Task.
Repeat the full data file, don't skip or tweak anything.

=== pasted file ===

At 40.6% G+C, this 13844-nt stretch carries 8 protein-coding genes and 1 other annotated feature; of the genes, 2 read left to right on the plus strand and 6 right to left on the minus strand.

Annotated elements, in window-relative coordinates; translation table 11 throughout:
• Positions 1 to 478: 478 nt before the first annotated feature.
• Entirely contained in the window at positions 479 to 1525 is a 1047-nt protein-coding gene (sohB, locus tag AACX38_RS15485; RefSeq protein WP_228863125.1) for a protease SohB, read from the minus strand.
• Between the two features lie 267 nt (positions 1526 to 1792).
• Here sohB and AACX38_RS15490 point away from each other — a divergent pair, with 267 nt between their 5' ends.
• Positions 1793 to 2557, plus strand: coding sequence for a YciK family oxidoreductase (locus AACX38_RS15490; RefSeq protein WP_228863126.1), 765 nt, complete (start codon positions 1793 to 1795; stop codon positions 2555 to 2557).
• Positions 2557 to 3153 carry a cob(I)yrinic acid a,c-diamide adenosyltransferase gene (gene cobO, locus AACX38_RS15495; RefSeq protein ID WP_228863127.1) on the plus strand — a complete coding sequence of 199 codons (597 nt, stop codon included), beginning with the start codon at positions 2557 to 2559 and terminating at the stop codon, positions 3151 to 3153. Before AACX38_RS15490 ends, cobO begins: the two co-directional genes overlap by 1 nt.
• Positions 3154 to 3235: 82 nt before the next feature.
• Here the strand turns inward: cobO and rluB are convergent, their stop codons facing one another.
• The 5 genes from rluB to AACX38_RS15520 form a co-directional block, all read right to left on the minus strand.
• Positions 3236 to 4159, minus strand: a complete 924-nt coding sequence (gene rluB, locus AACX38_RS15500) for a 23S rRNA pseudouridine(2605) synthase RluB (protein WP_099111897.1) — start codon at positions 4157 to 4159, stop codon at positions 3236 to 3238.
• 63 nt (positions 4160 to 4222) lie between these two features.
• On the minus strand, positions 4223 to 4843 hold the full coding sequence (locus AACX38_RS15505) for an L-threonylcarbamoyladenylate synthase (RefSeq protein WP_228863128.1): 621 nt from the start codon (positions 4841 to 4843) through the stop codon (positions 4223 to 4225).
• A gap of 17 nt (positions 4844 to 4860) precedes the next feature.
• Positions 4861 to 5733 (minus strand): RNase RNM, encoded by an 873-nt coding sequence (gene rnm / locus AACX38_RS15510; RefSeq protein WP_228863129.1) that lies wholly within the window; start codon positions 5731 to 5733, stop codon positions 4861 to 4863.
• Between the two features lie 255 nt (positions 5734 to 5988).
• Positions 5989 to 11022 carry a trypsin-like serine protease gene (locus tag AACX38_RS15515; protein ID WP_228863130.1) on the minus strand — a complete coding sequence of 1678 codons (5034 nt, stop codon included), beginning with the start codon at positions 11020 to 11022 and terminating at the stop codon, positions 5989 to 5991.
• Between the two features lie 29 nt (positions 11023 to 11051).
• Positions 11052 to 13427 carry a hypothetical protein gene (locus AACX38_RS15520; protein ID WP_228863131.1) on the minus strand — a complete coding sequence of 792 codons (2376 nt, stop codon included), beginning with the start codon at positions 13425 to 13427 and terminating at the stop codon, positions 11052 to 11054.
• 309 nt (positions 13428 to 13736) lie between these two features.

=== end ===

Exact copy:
At 40.6% G+C, this 13844-nt stretch carries 8 protein-coding genes and 1 other annotated feature; of the genes, 2 read left to right on the plus strand and 6 right to left on the minus strand.

Annotated elements, in window-relative coordinates; translation table 11 throughout:
• Positions 1 to 478: 478 nt before the first annotated feature.
• Entirely contained in the window at positions 479 to 1525 is a 1047-nt protein-coding gene (sohB, locus tag AACX38_RS15485; RefSeq protein WP_228863125.1) for a protease SohB, read from the minus strand.
• Between the two features lie 267 nt (positions 1526 to 1792).
• Here sohB and AACX38_RS15490 point away from each other — a divergent pair, with 267 nt between their 5' ends.
• Positions 1793 to 2557, plus strand: coding sequence for a YciK family oxidoreductase (locus AACX38_RS15490; RefSeq protein WP_228863126.1), 765 nt, complete (start codon positions 1793 to 1795; stop codon positions 2555 to 2557).
• Positions 2557 to 3153 carry a cob(I)yrinic acid a,c-diamide adenosyltransferase gene (gene cobO, locus AACX38_RS15495; RefSeq protein ID WP_228863127.1) on the plus strand — a complete coding sequence of 199 codons (597 nt, stop codon included), beginning with the start codon at positions 2557 to 2559 and terminating at the stop codon, positions 3151 to 3153. Before AACX38_RS15490 ends, cobO begins: the two co-directional genes overlap by 1 nt.
• Positions 3154 to 3235: 82 nt before the next feature.
• Here the strand turns inward: cobO and rluB are convergent, their stop codons facing one another.
• The 5 genes from rluB to AACX38_RS15520 form a co-directional block, all read right to left on the minus strand.
• Positions 3236 to 4159, minus strand: a complete 924-nt coding sequence (gene rluB, locus AACX38_RS15500) for a 23S rRNA pseudouridine(2605) synthase RluB (protein WP_099111897.1) — start codon at positions 4157 to 4159, stop codon at positions 3236 to 3238.
• 63 nt (positions 4160 to 4222) lie between these two features.
• On the minus strand, positions 4223 to 4843 hold the full coding sequence (locus AACX38_RS15505) for an L-threonylcarbamoyladenylate synthase (RefSeq protein WP_228863128.1): 621 nt from the start codon (positions 4841 to 4843) through the stop codon (positions 4223 to 4225).
• A gap of 17 nt (positions 4844 to 4860) precedes the next feature.
• Positions 4861 to 5733 (minus strand): RNase RNM, encoded by an 873-nt coding sequence (gene rnm / locus AACX38_RS15510; RefSeq protein WP_228863129.1) that lies wholly within the window; start codon positions 5731 to 5733, stop codon positions 4861 to 4863.
• Between the two features lie 255 nt (positions 5734 to 5988).
• Positions 5989 to 11022 carry a trypsin-like serine protease gene (locus tag AACX38_RS15515; protein ID WP_228863130.1) on the minus strand — a complete coding sequence of 1678 codons (5034 nt, stop codon included), beginning with the start codon at positions 11020 to 11022 and terminating at the stop codon, positions 5989 to 5991.
• Between the two features lie 29 nt (positions 11023 to 11051).
• Positions 11052 to 13427 carry a hypothetical protein gene (locus AACX38_RS15520; protein ID WP_228863131.1) on the minus strand — a complete coding sequence of 792 codons (2376 nt, stop codon included), beginning with the start codon at positions 13425 to 13427 and terminating at the stop codon, positions 11052 to 11054.
• 309 nt (positions 13428 to 13736) lie between these two features.